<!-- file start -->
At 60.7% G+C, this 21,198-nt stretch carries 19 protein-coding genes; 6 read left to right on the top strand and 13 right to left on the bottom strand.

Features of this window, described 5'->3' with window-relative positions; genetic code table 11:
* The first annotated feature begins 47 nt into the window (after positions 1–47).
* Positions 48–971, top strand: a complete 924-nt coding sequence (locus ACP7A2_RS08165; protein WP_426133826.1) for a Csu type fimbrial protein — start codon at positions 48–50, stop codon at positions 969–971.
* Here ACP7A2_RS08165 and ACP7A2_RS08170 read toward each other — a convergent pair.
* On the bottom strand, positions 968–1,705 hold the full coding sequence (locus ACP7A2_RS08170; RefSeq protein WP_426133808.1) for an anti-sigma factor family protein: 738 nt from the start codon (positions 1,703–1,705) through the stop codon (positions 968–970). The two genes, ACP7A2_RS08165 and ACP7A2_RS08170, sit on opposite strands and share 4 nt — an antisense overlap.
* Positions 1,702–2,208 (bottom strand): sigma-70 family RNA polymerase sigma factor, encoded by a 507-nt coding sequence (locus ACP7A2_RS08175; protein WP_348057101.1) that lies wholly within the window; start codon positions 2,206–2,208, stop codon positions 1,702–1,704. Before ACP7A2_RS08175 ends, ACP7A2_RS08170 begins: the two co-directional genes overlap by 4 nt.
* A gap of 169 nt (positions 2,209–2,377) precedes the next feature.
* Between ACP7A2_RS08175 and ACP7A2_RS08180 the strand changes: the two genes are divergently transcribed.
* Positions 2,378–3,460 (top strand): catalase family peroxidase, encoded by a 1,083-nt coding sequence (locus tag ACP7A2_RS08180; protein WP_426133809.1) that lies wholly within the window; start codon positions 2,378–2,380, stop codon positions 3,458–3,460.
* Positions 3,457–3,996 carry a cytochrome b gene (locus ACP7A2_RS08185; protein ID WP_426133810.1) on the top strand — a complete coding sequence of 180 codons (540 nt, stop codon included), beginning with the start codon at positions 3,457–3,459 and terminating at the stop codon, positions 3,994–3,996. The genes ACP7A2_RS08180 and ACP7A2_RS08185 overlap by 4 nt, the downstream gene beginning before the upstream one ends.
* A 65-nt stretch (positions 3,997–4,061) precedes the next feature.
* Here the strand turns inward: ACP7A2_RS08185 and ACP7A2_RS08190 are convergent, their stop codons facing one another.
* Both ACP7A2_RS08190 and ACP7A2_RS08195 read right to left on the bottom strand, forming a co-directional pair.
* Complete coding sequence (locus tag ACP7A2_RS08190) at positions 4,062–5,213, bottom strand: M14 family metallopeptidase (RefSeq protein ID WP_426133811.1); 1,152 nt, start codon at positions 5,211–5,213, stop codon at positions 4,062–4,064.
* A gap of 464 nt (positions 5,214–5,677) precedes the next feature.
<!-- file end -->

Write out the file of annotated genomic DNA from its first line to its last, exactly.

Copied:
At 60.7% G+C, this 21,198-nt stretch carries 19 protein-coding genes; 6 read left to right on the top strand and 13 right to left on the bottom strand.

Features of this window, described 5'->3' with window-relative positions; genetic code table 11:
* The first annotated feature begins 47 nt into the window (after positions 1–47).
* Positions 48–971, top strand: a complete 924-nt coding sequence (locus ACP7A2_RS08165; protein WP_426133826.1) for a Csu type fimbrial protein — start codon at positions 48–50, stop codon at positions 969–971.
* Here ACP7A2_RS08165 and ACP7A2_RS08170 read toward each other — a convergent pair.
* On the bottom strand, positions 968–1,705 hold the full coding sequence (locus ACP7A2_RS08170; RefSeq protein WP_426133808.1) for an anti-sigma factor family protein: 738 nt from the start codon (positions 1,703–1,705) through the stop codon (positions 968–970). The two genes, ACP7A2_RS08165 and ACP7A2_RS08170, sit on opposite strands and share 4 nt — an antisense overlap.
* Positions 1,702–2,208 (bottom strand): sigma-70 family RNA polymerase sigma factor, encoded by a 507-nt coding sequence (locus ACP7A2_RS08175; protein WP_348057101.1) that lies wholly within the window; start codon positions 2,206–2,208, stop codon positions 1,702–1,704. Before ACP7A2_RS08175 ends, ACP7A2_RS08170 begins: the two co-directional genes overlap by 4 nt.
* A gap of 169 nt (positions 2,209–2,377) precedes the next feature.
* Between ACP7A2_RS08175 and ACP7A2_RS08180 the strand changes: the two genes are divergently transcribed.
* Positions 2,378–3,460 (top strand): catalase family peroxidase, encoded by a 1,083-nt coding sequence (locus tag ACP7A2_RS08180; protein WP_426133809.1) that lies wholly within the window; start codon positions 2,378–2,380, stop codon positions 3,458–3,460.
* Positions 3,457–3,996 carry a cytochrome b gene (locus ACP7A2_RS08185; protein ID WP_426133810.1) on the top strand — a complete coding sequence of 180 codons (540 nt, stop codon included), beginning with the start codon at positions 3,457–3,459 and terminating at the stop codon, positions 3,994–3,996. The genes ACP7A2_RS08180 and ACP7A2_RS08185 overlap by 4 nt, the downstream gene beginning before the upstream one ends.
* A 65-nt stretch (positions 3,997–4,061) precedes the next feature.
* Here the strand turns inward: ACP7A2_RS08185 and ACP7A2_RS08190 are convergent, their stop codons facing one another.
* Both ACP7A2_RS08190 and ACP7A2_RS08195 read right to left on the bottom strand, forming a co-directional pair.
* Complete coding sequence (locus tag ACP7A2_RS08190) at positions 4,062–5,213, bottom strand: M14 family metallopeptidase (RefSeq protein ID WP_426133811.1); 1,152 nt, start codon at positions 5,211–5,213, stop codon at positions 4,062–4,064.
* A gap of 464 nt (positions 5,214–5,677) precedes the next feature.